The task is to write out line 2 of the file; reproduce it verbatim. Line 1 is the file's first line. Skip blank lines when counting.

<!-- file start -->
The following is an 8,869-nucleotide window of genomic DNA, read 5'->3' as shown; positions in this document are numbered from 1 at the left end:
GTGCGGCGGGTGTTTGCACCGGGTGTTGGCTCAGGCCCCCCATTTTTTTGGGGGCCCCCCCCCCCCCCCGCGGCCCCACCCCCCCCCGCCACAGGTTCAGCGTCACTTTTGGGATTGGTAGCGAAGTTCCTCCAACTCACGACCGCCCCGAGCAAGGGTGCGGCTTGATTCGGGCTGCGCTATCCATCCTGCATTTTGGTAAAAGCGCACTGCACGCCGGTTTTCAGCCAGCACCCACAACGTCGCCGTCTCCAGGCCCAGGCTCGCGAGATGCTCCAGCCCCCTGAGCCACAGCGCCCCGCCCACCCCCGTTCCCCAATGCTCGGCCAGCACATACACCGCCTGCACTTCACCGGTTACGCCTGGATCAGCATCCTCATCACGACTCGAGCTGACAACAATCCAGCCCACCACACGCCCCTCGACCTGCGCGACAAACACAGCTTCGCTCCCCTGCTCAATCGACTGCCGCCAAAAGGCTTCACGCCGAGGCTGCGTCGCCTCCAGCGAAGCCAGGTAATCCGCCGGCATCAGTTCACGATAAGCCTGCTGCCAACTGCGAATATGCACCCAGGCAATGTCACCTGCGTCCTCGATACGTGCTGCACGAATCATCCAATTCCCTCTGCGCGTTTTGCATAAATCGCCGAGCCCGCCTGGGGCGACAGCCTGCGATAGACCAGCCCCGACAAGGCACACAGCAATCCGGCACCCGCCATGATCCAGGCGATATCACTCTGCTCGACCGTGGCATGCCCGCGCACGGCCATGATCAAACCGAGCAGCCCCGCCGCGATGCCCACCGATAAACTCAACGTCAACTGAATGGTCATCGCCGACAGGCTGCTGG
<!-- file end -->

GTGCGGCGGGTGTTTGCACCGGGTGTTGGCTCAGGCCCCCCATTTTTTTGGGGGCCCCCCCCCCCCCCCGCGGCCCCACCCCCCCCCGCCACAGGTTCAGCGTCACTTTTGGGATTGGTAGCGAAGTTCCTCCAACTCACGACCGCCCCGAGCAAGGGTGCGGCTTGATTCGGGCTGCGCTATCCATCCTGCATTTTGGTAAAAGCGCACTGCACGCCGGTTTTCAGCCAGCACCCACAACGTCGCCGTCTCCAGGCCCAGGCTCGCGAGATGCTCCAGCCCCCTGAGCCACAGCGCCCCGCCCACCCCCGTTCCCCAATGCTCGGCCAGCACATACACCGCCTGCACTTCACCGGTTACGCCTGGATCAGCATCCTCATCACGACTCGAGCTGACAACAATCCAGCCCACCACACGCCCCTCGACCTGCGCGACAAACACAGCTTCGCTCCCCTGCTCAATCGACTGCCGCCAAAAGGCTTCACGCCGAGGCTGCGTCGCCTCCAGCGAAGCCAGGTAATCCGCCGGCATCAGTTCACGATAAGCCTGCTGCCAACTGCGAATATGCACCCAGGCAATGTCACCTGCGTCCTCGATACGTGCTGCACGAATCATCCAATTCCCTCTGCGCGTTTTGCATAAATCGCCGAGCCCGCCTGGGGCGACAGCCTGCGATAGACCAGCCCCGACAAGGCACACAGCAATCCGGCACCCGCCATGATCCAGGCGATATCACTCTGCTCGACCGTGGCATGCCCGCGCACGGCCATGATCAAACCGAGCAGCCCCGCCGCGATGCCCACCGATAAACTCAACGTCAACTGAATGGTCATCGCCGACAGGCTGCTGG